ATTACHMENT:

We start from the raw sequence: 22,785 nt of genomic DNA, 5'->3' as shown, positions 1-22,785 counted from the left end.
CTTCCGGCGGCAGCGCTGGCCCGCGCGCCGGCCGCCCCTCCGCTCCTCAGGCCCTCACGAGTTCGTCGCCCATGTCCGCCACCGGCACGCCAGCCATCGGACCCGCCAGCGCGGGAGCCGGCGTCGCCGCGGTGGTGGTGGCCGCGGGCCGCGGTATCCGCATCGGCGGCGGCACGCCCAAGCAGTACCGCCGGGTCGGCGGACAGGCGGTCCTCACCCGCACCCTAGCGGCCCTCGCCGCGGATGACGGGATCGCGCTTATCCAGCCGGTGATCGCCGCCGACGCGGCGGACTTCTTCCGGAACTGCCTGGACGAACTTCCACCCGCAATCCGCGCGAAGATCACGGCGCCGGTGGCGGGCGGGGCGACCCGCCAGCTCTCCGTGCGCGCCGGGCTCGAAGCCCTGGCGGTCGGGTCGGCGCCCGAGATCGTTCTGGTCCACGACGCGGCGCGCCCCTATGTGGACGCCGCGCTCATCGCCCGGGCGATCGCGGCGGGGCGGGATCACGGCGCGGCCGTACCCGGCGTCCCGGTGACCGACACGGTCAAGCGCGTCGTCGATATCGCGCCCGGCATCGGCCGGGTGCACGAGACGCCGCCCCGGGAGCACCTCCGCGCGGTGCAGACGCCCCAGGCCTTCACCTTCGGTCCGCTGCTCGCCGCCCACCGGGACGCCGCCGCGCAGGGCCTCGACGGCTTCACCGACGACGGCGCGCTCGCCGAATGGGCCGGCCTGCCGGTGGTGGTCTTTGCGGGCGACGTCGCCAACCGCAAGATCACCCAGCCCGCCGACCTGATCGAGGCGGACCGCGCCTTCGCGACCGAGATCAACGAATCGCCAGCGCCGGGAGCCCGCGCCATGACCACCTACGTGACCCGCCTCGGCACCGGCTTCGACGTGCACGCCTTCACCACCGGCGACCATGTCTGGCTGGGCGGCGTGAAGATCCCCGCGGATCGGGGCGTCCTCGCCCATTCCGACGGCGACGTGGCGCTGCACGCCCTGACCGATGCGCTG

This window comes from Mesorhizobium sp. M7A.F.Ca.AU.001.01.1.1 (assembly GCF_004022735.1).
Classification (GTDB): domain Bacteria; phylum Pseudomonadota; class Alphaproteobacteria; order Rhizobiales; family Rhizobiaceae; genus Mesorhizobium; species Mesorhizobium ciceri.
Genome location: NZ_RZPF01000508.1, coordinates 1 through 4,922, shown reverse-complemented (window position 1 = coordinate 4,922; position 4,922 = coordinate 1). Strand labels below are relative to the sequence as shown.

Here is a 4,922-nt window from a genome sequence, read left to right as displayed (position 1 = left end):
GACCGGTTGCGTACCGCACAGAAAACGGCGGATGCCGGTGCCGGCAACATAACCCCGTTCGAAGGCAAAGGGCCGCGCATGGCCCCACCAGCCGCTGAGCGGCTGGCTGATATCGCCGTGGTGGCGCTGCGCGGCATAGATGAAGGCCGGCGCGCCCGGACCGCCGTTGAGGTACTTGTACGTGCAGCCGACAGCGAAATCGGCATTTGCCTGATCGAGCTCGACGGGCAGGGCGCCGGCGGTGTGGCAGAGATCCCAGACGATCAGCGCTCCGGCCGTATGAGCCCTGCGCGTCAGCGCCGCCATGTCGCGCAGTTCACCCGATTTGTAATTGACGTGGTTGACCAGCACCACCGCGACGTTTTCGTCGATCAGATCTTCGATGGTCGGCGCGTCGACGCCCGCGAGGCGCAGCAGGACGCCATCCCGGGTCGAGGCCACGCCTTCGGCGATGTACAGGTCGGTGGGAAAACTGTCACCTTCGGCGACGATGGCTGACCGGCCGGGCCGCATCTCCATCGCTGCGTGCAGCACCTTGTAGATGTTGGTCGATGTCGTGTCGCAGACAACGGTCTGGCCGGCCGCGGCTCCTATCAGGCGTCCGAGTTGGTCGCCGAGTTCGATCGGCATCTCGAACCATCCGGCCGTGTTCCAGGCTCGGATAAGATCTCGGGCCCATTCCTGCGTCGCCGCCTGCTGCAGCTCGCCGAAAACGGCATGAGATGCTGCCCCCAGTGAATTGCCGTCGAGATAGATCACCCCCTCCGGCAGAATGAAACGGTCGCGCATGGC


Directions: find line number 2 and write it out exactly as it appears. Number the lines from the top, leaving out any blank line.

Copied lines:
CTTCCGGCGGCAGCGCTGGCCCGCGCGCCGGCCGCCCCTCCGCTCCTCAGGCCCTCACGAGTTCGTCGCCCATGTCCGCCACCGGCACGCCAGCCATCGGACCCGCCAGCGCGGGAGCCGGCGTCGCCGCGGTGGTGGTGGCCGCGGGCCGCGGTATCCGCATCGGCGGCGGCACGCCCAAGCAGTACCGCCGGGTCGGCGGACAGGCGGTCCTCACCCGCACCCTAGCGGCCCTCGCCGCGGATGACGGGATCGCGCTTATCCAGCCGGTGATCGCCGCCGACGCGGCGGACTTCTTCCGGAACTGCCTGGACGAACTTCCACCCGCAATCCGCGCGAAGATCACGGCGCCGGTGGCGGGCGGGGCGACCCGCCAGCTCTCCGTGCGCGCCGGGCTCGAAGCCCTGGCGGTCGGGTCGGCGCCCGAGATCGTTCTGGTCCACGACGCGGCGCGCCCCTATGTGGACGCCGCGCTCATCGCCCGGGCGATCGCGGCGGGGCGGGATCACGGCGCGGCCGTACCCGGCGTCCCGGTGACCGACACGGTCAAGCGCGTCGTCGATATCGCGCCCGGCATCGGCCGGGTGCACGAGACGCCGCCCCGGGAGCACCTCCGCGCGGTGCAGACGCCCCAGGCCTTCACCTTCGGTCCGCTGCTCGCCGCCCACCGGGACGCCGCCGCGCAGGGCCTCGACGGCTTCACCGACGACGGCGCGCTCGCCGAATGGGCCGGCCTGCCGGTGGTGGTCTTTGCGGGCGACGTCGCCAACCGCAAGATCACCCAGCCCGCCGACCTGATCGAGGCGGACCGCGCCTTCGCGACCGAGATCAACGAATCGCCAGCGCCGGGAGCCCGCGCCATGACCACCTACGTGACCCGCCTCGGCACCGGCTTCGACGTGCACGCCTTCACCACCGGCGACCATGTCTGGCTGGGCGGCGTGAAGATCCCCGCGGATCGGGGCGTCCTCGCCCATTCCGACGGCGACGTGGCGCTGCACGCCCTGACCGATGCGCTG